Escape's "Confidential Agent" was adapted from the 1939 novel The Confidential Agent: An Entertainment by Graham Greene. In this instance, they chose not to adapt the book as it was written, and so changed the story and characters that there is little resemblance between the radio version and the source work. The question is...why? The novel (which Greene wrote with the help of benzedrine) is the sort of desperate, gritty story that Escape normally didn't shy away from.
Was it because Greene's novel about a middle-aged, traumatized, war-weary, beaten-down agent who is relentlessly pursued by enemies and police--was just too depressing? Probably. Escape, instead, chose to punch up the excitement by making the agent younger, the story less perilous, and the romance standardized.
Escape's adaptation was written by a man named Kendall Foster Crossen (1910-1981). Crossen was a prolific radio script writer, pulp fiction writer and an editor of Detective Fiction Weekly. He wrote more than twenty novels featuring Milo March, an insurance investigator.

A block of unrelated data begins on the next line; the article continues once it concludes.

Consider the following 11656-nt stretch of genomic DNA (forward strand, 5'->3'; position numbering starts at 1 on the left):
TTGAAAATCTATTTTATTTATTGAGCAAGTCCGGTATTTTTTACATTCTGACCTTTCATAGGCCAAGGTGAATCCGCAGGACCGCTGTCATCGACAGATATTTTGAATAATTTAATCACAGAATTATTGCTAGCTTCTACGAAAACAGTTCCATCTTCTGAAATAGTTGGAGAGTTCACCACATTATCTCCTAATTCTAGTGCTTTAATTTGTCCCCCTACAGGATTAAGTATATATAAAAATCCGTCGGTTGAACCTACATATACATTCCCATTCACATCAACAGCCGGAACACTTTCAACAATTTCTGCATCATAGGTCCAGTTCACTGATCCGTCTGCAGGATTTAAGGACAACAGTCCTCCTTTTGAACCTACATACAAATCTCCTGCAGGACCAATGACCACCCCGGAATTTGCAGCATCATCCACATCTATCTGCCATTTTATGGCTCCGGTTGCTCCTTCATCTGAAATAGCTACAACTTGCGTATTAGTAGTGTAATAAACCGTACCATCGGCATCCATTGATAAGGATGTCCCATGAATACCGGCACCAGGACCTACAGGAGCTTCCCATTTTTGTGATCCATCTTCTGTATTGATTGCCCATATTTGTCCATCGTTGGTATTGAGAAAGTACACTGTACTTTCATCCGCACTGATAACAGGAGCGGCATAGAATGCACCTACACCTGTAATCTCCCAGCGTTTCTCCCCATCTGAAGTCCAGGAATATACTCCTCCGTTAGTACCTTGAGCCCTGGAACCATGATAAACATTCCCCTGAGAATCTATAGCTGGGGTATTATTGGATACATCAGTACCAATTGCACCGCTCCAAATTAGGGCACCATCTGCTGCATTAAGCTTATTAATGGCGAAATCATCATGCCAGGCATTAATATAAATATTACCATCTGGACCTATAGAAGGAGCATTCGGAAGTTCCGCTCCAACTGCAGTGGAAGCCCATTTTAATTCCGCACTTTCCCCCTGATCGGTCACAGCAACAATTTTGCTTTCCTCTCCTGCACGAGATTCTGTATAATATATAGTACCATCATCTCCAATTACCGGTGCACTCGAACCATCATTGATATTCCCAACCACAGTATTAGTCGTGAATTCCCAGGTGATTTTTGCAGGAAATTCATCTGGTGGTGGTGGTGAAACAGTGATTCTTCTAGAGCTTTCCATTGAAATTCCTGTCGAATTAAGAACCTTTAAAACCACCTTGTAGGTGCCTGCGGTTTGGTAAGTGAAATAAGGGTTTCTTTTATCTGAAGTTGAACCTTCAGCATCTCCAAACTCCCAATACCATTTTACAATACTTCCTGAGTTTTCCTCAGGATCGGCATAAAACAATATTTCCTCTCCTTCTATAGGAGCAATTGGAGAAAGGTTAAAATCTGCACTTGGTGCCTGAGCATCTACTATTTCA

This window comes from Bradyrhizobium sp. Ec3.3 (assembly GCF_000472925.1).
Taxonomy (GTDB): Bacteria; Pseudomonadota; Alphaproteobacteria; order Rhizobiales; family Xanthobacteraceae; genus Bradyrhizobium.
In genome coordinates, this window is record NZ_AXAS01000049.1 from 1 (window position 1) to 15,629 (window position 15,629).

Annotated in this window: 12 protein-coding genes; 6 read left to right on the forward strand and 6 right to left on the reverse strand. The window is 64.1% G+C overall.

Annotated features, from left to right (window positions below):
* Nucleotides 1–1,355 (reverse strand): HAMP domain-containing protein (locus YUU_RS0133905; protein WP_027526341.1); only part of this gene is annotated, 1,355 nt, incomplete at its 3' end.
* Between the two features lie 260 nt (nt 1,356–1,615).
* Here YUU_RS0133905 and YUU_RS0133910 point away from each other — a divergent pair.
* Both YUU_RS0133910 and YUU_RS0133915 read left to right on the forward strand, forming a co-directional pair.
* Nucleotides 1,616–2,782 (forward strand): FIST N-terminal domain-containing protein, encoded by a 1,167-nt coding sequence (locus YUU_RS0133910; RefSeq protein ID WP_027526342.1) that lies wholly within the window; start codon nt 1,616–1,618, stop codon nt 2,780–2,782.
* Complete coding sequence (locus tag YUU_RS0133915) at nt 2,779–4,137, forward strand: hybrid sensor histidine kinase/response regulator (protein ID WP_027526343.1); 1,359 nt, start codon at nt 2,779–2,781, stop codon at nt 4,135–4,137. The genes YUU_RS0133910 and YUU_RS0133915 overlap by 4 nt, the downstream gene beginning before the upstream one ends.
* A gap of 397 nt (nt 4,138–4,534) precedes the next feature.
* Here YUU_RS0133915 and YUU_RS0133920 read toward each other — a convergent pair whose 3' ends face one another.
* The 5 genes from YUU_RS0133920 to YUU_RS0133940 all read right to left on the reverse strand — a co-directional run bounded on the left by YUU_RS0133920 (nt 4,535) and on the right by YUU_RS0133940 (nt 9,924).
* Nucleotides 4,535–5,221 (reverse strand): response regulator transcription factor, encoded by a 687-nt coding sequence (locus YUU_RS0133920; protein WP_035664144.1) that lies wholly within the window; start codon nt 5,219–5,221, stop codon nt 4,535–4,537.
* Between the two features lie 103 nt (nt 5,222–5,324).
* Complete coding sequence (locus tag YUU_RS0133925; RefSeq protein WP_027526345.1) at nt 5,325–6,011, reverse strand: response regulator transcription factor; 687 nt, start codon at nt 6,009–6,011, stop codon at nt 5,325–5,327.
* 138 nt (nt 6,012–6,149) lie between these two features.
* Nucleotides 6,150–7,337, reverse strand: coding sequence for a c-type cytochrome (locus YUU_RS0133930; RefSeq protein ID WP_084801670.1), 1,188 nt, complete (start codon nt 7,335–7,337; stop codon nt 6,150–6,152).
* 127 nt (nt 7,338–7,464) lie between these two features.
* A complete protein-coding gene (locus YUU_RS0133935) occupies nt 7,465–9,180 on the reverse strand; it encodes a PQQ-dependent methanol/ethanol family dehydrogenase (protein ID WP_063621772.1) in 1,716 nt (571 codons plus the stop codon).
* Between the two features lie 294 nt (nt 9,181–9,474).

So, Escape's "Confidential Agent" is really a radio play by Kendall Foster Crossen within the basic framework of Greene's novel.
Confidential Agent was also made into a movie in 1945 by Warner Brothers. You can find a review of both the novel and the movie over at Mysteryfile.com.
As the episode opens, a boat has just arrived in Dover harbor. David, a secret government agent, has come to England on a mission to obtain industrial diamonds. He is suspicious of everyone, but when fellow passenger Rose Cullen offers him a ride from Dover Harbor to London, he accepts. Is she one of them? Will the two of them make it to London without trouble? If they can, will David be successful in his mission?
"Confidential Agent" was adapted for radio by Ken Crossen with editorial supervision by John Dunkel. Norman MacDonnell produced and directed. Berry Kroeger starred as D. Also appearing were Edgar Barrier, Constance Cavendish, Herb Butterfield, Parley Baer, Olive Deering, Ben Wright, Wilms Herbert and Alec Harford. This episode aired on April 2, 1949.
(Image of Kendall Foster Crossen from Wikipedia)